USE [msdb] GO /****** Object: Job [Generate Runtime Alerts] Script Date: 08/07/2014 09:25:45 ******/ BEGIN TRANSACTION DECLARE @ReturnCode INT SELECT @ReturnCode = 0 /****** Object: JobCategory [[Uncategorized (Local)]]] Script Date: 08/07/2014 09:25:45 ******/ IF NOT EXISTS (SELECT name FROM msdb.dbo.syscategories WHERE name=N'[Uncategorized (Local)]' AND category_class=1) BEGIN EXEC @ReturnCode = msdb.dbo.sp_add_category @class=N'JOB', @type=N'LOCAL', @name=N'[Uncategorized (Local)]' IF (@@ERROR <> 0 OR @ReturnCode <> 0) GOTO QuitWithRollback END DECLARE @jobId BINARY(16) EXEC @ReturnCode = msdb.dbo.sp_add_job @job_name=N'Generate Runtime Alerts', @enabled=1, @notify_level_eventlog=0, @notify_level_email=0, @notify_level_netsend=0, @notify_level_page=0, @delete_level=0, @description=N'Courtesy of Jonathan Overholt (', @category_name=N'[Uncategorized (Local)]', @job_id = @jobId OUTPUT IF (@@ERROR <> 0 OR @ReturnCode <> 0) GOTO QuitWithRollback /****** Object: Step [Make Alerts] Script Date: 08/07/2014 09:25:45 ******/ EXEC @ReturnCode = msdb.dbo.sp_add_jobstep @job_id=@jobId, @step_name=N'Make Alerts', @step_id=1, @cmdexec_success_code=0, @on_success_action=1, @on_success_step_id=0, @on_fail_action=2, @on_fail_step_id=0, @retry_attempts=0, @retry_interval=0, @os_run_priority=0, @subsystem=N'TSQL', @command=N'DECLARE JobAlertCurs CURSOR FOR SELECT [sysjobs].[name] [JobName], [Alert].[operator] [Operator], [sysjobhistory].[run_date] [Run_Date], [sysjobhistory].[run_time] [Run_Time], [sysjobhistory].[run_duration] [Duration], [Alert].[runtime_threshold] [Threshold] FROM [msdb].[dbo].[local_JobRuntimeAlerts] AS [Alert] INNER JOIN [msdb].[dbo].[sysjobhistory] ON [Alert].[job_id] = [sysjobhistory].[job_id] INNER JOIN [msdb].[dbo].[sysjobs] ON [sysjobs].[job_id] = [sysjobhistory].[job_id] WHERE [step_id] = 0 AND [sysjobhistory].[run_duration] >= [Alert].[runtime_threshold] -- Filter the job history to only the most recent execution for each job -- If you feel spunky, you can set this to filter by job age or other criteria AND [sysjobhistory].[instance_id] = (SELECT TOP 1 [instance_id] FROM [msdb].[dbo].[sysjobhistory] WHERE [sysjobhistory].[job_id] = [Alert].[job_id] ORDER BY [instance_id] DESC) OPEN JobAlertCurs DECLARE @JobName VARCHAR(MAX) DECLARE @Operator SYSNAME DECLARE @RunDate INT DECLARE @RunTime INT DECLARE @Duration INT DECLARE @Threshold INT DECLARE @MailProfileToSendVia SYSNAME = ''main'' DECLARE @Subject VARCHAR(MAX) = ''[Warning] Long running SQL job on '' + @@SERVERNAME DECLARE @Body VARCHAR(MAX) DECLARE @DurationFmt VARCHAR(10) DECLARE @ThresholdFmt VARCHAR(10) FETCH NEXT FROM JobAlertCurs INTO @JobName, @Operator, @RunDate, @RunTime, @Duration, @Threshold WHILE @@FETCH_STATUS = 0 BEGIN -- This can produce ugly times (e.g. 0:10:0) but, again, I don''t care enough to fix it SET @DurationFmt = CONVERT(VARCHAR(2),@Duration / 10000)+'':''+CONVERT(VARCHAR(2),@Duration / 100 % 100)+'':''+CONVERT(VARCHAR(2),@Duration % 100) SET @ThresholdFmt = CONVERT(VARCHAR(2),@Threshold / 10000)+'':''+CONVERT(VARCHAR(2),@Threshold / 100 % 100)+'':''+CONVERT(VARCHAR(2),@Threshold % 100) SET @Body = ''Job "''+@JobName+''" ran on ''+CONVERT(VARCHAR(10),@RunDate)+'' at ''+CONVERT(VARCHAR(10),@RunTime)+'' for ''+@DurationFmt+'', which is over the prescribed threshold of ''+@ThresholdFmt+''.'' EXEC [msdb].[dbo].[sp_notify_operator] @profile_name = @MailProfileToSendVia, @name = @Operator, @subject = @Subject, @body = @Body FETCH NEXT FROM JobAlertCurs INTO @JobName, @Operator, @RunDate, @RunTime, @Duration, @Threshold END CLOSE JobAlertCurs DEALLOCATE JobAlertCurs', @database_name=N'msdb', @flags=0 IF (@@ERROR <> 0 OR @ReturnCode <> 0) GOTO QuitWithRollback EXEC @ReturnCode = msdb.dbo.sp_update_job @job_id = @jobId, @start_step_id = 1 IF (@@ERROR <> 0 OR @ReturnCode <> 0) GOTO QuitWithRollback EXEC @ReturnCode = msdb.dbo.sp_add_jobschedule @job_id=@jobId, @name=N'Daily', @enabled=1, @freq_type=4, @freq_interval=1, @freq_subday_type=1, @freq_subday_interval=0, @freq_relative_interval=0, @freq_recurrence_factor=0, @active_start_date=20140807, @active_end_date=99991231, @active_start_time=60000, @active_end_time=235959, @schedule_uid=N'bc1a8fb6-e0d2-4ada-9d75-31930d9d2664' IF (@@ERROR <> 0 OR @ReturnCode <> 0) GOTO QuitWithRollback EXEC @ReturnCode = msdb.dbo.sp_add_jobserver @job_id = @jobId, @server_name = N'(local)' IF (@@ERROR <> 0 OR @ReturnCode <> 0) GOTO QuitWithRollback COMMIT TRANSACTION GOTO EndSave QuitWithRollback: IF (@@TRANCOUNT > 0) ROLLBACK TRANSACTION EndSave: GO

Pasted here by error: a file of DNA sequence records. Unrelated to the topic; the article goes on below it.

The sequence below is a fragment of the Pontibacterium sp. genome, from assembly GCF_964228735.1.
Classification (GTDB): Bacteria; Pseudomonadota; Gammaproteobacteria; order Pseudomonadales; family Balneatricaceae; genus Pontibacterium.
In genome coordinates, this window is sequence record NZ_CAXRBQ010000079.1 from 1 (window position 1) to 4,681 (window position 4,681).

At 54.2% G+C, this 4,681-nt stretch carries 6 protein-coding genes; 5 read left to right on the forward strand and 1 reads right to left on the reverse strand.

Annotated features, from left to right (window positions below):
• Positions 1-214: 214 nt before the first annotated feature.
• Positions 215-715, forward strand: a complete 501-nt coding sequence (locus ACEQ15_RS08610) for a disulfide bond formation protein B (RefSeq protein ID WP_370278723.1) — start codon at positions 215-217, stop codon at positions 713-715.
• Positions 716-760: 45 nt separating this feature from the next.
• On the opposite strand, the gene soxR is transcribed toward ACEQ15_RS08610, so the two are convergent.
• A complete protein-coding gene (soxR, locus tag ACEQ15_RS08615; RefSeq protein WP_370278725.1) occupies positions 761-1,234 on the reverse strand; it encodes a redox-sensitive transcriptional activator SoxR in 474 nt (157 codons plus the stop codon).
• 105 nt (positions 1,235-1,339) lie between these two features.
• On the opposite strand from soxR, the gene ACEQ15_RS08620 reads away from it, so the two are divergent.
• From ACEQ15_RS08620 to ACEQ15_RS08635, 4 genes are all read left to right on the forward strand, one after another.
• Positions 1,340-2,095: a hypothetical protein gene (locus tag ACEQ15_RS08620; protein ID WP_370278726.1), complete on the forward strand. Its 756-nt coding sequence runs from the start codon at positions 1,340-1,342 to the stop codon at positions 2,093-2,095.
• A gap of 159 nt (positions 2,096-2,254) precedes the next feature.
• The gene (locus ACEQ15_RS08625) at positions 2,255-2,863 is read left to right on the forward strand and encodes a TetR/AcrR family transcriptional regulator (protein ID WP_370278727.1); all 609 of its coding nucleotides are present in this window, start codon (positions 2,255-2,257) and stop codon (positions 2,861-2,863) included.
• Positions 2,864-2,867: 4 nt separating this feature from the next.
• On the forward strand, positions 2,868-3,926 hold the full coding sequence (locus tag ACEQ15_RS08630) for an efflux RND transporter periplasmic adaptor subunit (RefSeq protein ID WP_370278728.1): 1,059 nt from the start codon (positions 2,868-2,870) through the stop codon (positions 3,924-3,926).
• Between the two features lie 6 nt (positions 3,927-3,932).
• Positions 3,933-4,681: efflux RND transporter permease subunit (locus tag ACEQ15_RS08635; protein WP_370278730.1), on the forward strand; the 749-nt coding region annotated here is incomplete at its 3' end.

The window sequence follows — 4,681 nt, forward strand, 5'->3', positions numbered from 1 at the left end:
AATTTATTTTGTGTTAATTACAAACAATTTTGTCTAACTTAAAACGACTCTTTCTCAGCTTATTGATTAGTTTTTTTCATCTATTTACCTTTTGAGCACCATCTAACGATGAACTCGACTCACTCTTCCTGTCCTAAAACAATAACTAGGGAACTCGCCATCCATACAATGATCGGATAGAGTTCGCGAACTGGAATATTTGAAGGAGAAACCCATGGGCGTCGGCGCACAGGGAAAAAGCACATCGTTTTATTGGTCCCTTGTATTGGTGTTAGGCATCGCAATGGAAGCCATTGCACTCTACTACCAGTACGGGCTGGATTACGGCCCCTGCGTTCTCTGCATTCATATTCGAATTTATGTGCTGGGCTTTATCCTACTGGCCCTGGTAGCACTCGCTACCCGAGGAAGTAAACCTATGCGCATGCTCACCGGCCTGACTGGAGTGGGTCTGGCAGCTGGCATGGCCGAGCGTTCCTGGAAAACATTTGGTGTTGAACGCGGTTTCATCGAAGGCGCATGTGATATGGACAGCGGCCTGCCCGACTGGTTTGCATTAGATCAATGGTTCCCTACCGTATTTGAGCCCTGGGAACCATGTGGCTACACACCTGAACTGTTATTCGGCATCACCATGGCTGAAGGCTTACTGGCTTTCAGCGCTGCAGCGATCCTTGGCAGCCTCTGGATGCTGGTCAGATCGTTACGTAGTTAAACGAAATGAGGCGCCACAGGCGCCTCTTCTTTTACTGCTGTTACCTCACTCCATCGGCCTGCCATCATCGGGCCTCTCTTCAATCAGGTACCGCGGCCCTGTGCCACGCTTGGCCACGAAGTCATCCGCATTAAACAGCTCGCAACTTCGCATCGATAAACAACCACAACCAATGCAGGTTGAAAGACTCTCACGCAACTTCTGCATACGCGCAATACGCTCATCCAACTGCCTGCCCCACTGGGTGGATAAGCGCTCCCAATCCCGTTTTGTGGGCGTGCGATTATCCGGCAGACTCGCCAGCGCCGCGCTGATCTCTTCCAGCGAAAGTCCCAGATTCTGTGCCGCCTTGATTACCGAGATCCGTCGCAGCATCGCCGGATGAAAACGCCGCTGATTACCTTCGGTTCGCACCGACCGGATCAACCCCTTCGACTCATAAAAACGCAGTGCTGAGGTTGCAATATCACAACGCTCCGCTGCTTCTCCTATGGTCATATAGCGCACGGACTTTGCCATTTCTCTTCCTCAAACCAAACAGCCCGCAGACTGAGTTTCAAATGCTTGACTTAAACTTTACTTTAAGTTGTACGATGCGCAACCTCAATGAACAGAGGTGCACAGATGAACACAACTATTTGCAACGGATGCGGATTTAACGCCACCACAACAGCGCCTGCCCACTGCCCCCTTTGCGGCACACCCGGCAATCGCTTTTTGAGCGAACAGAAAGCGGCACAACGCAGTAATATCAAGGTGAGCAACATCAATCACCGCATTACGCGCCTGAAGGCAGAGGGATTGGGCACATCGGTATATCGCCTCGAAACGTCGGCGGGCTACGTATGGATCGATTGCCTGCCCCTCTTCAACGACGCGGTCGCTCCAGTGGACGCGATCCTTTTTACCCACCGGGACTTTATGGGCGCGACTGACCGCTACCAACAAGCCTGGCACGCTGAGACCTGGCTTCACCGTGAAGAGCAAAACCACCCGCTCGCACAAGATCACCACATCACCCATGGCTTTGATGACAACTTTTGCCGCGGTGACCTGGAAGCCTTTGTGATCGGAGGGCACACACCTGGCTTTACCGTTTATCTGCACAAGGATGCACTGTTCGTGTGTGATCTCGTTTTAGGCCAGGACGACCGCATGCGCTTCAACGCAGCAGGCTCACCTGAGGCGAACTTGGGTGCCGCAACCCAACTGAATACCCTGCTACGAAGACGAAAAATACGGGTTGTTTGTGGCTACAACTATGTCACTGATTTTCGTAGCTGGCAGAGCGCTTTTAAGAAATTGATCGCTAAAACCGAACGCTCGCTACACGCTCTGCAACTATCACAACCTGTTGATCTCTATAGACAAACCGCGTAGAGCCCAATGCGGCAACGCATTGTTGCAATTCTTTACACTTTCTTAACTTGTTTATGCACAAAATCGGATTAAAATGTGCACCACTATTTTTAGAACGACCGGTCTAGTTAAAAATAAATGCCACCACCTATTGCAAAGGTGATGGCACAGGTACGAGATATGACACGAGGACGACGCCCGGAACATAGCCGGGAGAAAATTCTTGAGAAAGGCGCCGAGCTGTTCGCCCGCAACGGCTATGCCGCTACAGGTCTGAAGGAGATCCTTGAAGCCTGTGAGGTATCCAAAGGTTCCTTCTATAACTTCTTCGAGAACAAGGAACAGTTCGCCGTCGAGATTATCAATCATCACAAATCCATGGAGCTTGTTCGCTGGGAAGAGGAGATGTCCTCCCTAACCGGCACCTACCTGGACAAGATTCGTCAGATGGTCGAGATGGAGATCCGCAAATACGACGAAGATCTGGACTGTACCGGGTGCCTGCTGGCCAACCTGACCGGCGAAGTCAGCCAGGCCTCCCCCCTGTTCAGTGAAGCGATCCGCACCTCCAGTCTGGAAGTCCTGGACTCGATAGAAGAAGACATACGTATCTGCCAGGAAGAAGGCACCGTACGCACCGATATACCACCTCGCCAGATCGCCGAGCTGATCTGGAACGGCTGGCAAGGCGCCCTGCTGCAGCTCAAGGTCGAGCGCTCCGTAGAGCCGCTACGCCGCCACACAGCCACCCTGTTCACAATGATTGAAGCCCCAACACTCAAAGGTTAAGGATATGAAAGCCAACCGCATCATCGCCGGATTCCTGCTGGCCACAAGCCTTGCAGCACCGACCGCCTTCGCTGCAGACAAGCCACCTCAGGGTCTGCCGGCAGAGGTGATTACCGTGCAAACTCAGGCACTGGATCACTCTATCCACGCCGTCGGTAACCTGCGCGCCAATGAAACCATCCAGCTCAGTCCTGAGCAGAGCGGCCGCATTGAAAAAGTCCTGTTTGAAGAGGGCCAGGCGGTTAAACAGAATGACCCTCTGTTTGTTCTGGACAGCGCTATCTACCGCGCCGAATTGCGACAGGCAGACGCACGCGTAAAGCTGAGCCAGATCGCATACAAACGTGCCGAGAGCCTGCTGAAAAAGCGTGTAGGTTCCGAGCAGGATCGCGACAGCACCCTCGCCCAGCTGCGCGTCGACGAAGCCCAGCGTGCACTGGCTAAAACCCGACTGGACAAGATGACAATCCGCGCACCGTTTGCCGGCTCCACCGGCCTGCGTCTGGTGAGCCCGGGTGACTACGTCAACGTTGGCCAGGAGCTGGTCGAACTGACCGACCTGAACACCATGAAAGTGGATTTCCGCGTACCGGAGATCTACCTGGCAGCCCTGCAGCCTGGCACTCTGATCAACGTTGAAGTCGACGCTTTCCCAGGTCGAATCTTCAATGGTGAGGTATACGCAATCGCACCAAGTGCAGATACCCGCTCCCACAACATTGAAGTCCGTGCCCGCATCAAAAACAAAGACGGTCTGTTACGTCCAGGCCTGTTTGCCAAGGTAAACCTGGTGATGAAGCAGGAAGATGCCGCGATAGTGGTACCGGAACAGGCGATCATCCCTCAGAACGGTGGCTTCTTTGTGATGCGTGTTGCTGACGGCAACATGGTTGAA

Now you can open the job like normal and modify the step code. You'll need to change @MailProfileToSendVia to be the same as the Database Mail Profile you configured earlier. In my case, it's called 'main'.


The setup is done, so now just sit back and wait for the emails. I initially set up all jobs to notify myself and set a very low threshold so that I knew I would get an email, then manually kicked off the job.

If you have comments you can send them to me at or on Google+. I hope this is helpful!

This page last updated: Thu Jun 6 04:50:07 2024 (GMT)